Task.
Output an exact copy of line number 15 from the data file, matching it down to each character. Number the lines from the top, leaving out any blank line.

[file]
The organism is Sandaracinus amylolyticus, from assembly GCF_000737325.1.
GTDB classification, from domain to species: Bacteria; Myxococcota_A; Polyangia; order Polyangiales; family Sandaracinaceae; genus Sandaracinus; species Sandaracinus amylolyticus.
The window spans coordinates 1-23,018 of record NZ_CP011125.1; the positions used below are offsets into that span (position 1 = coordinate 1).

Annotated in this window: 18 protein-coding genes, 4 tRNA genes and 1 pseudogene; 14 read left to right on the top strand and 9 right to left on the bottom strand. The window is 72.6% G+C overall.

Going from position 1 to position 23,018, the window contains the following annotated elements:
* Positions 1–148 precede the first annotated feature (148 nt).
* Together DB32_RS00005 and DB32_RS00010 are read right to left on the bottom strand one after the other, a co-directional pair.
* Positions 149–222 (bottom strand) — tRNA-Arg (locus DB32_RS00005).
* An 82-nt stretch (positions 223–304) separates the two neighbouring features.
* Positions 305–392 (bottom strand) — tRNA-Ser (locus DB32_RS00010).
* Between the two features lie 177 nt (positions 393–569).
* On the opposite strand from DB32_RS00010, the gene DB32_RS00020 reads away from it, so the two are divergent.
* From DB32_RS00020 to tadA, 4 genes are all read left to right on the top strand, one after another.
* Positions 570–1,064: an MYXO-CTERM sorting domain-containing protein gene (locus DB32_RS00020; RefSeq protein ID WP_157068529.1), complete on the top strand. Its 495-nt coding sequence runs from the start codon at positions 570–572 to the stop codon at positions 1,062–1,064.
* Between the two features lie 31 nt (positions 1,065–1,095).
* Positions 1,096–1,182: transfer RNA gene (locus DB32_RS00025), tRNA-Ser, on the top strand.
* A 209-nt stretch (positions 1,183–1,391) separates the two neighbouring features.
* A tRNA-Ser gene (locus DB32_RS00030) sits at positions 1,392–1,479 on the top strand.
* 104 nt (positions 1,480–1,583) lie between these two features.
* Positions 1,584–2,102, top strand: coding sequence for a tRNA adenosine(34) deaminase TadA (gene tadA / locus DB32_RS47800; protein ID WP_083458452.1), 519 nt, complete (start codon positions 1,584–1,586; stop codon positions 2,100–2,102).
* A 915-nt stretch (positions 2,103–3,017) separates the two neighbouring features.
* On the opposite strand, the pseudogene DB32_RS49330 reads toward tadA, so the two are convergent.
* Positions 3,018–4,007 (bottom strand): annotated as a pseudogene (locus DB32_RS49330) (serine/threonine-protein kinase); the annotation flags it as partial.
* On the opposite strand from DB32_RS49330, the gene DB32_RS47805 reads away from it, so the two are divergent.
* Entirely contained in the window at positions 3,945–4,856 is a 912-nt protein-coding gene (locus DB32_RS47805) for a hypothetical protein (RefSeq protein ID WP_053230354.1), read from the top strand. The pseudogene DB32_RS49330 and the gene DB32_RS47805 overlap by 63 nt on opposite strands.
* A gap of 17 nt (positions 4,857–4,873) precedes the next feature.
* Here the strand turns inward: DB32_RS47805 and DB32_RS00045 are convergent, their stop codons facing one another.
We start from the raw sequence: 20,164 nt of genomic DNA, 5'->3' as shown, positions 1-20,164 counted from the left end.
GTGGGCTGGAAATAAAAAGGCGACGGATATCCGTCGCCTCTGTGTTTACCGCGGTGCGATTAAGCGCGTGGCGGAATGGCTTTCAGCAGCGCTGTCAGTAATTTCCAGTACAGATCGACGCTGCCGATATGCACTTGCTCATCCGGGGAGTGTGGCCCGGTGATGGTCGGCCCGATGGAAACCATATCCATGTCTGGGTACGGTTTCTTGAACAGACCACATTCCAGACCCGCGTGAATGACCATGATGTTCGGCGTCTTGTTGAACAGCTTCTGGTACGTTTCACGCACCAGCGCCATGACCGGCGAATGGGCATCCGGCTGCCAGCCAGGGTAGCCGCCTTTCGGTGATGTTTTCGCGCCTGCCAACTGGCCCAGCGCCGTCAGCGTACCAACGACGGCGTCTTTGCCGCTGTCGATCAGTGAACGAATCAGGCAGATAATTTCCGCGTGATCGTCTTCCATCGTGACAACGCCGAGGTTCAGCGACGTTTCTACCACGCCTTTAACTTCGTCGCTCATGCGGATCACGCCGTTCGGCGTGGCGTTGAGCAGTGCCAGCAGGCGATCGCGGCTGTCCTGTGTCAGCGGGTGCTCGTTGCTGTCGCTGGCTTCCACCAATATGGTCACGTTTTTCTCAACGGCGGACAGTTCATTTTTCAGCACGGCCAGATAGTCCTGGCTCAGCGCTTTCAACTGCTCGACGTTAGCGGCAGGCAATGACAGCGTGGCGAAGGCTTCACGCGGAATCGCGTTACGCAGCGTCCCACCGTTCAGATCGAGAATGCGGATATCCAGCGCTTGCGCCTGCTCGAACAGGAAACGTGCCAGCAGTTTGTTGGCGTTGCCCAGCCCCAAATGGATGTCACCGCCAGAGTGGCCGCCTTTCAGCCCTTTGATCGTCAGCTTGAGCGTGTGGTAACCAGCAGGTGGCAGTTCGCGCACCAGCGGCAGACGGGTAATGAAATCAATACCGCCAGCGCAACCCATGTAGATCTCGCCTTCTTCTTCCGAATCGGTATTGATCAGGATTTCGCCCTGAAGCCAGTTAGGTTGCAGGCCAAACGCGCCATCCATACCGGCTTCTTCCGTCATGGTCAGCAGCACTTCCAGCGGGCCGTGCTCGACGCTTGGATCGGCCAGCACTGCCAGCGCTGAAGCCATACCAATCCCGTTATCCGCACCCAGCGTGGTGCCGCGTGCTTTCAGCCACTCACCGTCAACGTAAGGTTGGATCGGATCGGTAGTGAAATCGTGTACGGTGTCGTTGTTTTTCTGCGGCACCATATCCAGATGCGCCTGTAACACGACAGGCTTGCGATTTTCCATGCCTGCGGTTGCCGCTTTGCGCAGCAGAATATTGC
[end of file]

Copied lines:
* Between the two features lie 31 nt (positions 1,065–1,095).